• #10
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    My interpretation of Senator's comments were that the 11 sessions permitted under Medicaid were totally inadequate for his case. In most cases it requires more than 11 sessions for the patient to be adequately rehabbed, as he was, to the point he could return to work. Better stroke victims be doomed to a life of dependency or better to pay for adequate rehab to enable a return to work. The old adage Pennywise and pound foolish
  • #54
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    @martydotcom
    I'm not debating whether we should cover more therapy. I think we should for Medicaid, Medicare, and private insurance. The problem is paying for it. There is only so much money to go around. We are approaching a time where if we want to keep funding these programs everyone is going to have to start paying more. Either we need to stop giving tax refunds to those on Medicaid, food stamps, HUD, etc since they are drawing government services or everyone is going to pay more in taxes.

    I've heard nothing but griping from every patient and employee I've come across today about the increase in social security tax that we all have to pay. The working class just took a 2% pay cut.
  • #63
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    @DARSB
    Yes and their debt is what in California? I'm for funding Medicaid better but where is the money going to come from? The government already pays bottom dollar to the person supplying the service so the government can't drop reimbursement to the provider any further or risk losing providers (already happened in a lot of places).
  • #79
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    @DrNickels Speaking as one of those providers, Medicaid is problematic. It doesn't cover costs in most cases (particularly in nursing homes) and for the past few years 'Caid funds have been the low hanging fruit for state governments looking to cut budgets.

    Obamacare changes the reimbursement metric, though, and boosts the federal portion of the state 'Caid budget to a 90/10 ratio. This may support more providers taking on these often-complicated patients, we'll have to see. There is some encouraging research suggesting the savings from indigent care costs once everyone has coverage will make up for the additional covered lives, but, again, we'll have to see. Various states have been dragging their feet on setting up exchanges or otherwise adopting Obamacare provisions. It's going to be a rocky implementation.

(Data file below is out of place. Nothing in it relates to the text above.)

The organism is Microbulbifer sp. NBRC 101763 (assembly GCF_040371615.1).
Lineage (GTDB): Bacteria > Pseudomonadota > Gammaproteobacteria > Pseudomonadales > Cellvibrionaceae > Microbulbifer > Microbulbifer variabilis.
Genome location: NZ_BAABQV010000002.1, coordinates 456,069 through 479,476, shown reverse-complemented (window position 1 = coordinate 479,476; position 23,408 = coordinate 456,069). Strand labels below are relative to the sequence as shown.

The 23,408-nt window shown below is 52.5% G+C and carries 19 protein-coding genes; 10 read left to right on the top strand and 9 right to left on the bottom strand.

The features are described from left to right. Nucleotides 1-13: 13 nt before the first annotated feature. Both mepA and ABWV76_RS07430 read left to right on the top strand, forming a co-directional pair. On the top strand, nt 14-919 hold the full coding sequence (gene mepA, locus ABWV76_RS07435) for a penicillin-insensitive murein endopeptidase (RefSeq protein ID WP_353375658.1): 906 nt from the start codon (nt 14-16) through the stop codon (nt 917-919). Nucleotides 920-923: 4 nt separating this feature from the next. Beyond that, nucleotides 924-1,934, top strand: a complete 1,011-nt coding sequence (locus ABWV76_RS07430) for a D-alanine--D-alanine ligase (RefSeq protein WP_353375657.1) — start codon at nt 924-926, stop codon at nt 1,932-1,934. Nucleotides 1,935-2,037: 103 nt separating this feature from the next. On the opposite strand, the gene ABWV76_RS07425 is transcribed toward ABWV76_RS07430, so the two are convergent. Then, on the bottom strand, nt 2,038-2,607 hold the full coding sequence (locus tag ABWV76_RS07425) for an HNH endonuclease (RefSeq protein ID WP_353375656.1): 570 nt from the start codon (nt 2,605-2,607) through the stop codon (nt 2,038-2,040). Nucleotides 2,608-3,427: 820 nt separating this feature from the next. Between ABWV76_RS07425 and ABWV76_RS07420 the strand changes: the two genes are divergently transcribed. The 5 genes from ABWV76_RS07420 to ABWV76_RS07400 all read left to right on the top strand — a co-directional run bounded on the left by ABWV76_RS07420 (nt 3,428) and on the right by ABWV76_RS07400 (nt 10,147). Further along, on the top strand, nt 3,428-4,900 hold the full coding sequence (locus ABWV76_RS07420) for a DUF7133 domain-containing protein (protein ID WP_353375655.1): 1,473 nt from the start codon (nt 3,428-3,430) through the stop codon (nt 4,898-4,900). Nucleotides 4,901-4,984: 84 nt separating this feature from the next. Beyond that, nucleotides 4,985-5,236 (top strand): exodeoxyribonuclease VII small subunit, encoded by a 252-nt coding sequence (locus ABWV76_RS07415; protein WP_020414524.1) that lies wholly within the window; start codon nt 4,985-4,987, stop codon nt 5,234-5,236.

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  • #4
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    The Senator is correct - Medicaid doesn't adequately cover numerous acute medical conditions, but short of inflicting a serious disease or injury on the other 534 members of Congress I don't anticipate his peers will share his concerns anytime soon.
  • #89
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    Good for Senator Mark Kirk. I would like to see more conservatives stand up for Medicare, Medicaid and Social Security.
  • #15
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    So Mark Kirk was helped by the FREE Medical Care WE pay for on a federal level for members of Congress; somehow that helped him see how his home state, run by Democrats, home of the Axelshaft/Jarrett Junta and their puppet, fails to take good care of their citizens with a State run program.

    Perhaps Mark thinks WE all had debilitating strokes and lost functional sections of our brains.

    Put the helmet back on Mark... you aren't cured just yet.
  • #7
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    Headline Correction... It should read something like...

    "Senator Says Strokes Showed Him Deficiencies of Government Provided Healthcare: but if we're stuck with, try to improve it for those who are dependent on it"

    "Going through the health-care roller coaster gave him a different perspective on health care — but not enough that he would have endorsed the Affordable Care Act. He does plan to take a closer look at funding of the Illinois Medicaid program for those with have no income who suffer a stroke, he said. In general, a person on Medicaid in Illinois would be allowed 11 rehab visits, he said."
  • #21
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    Well, some gov'ts run health care better than the US private system. Why can't the US gov't also do that? What is it the US gov't does wrong in this field would be the question to ask...
  • #30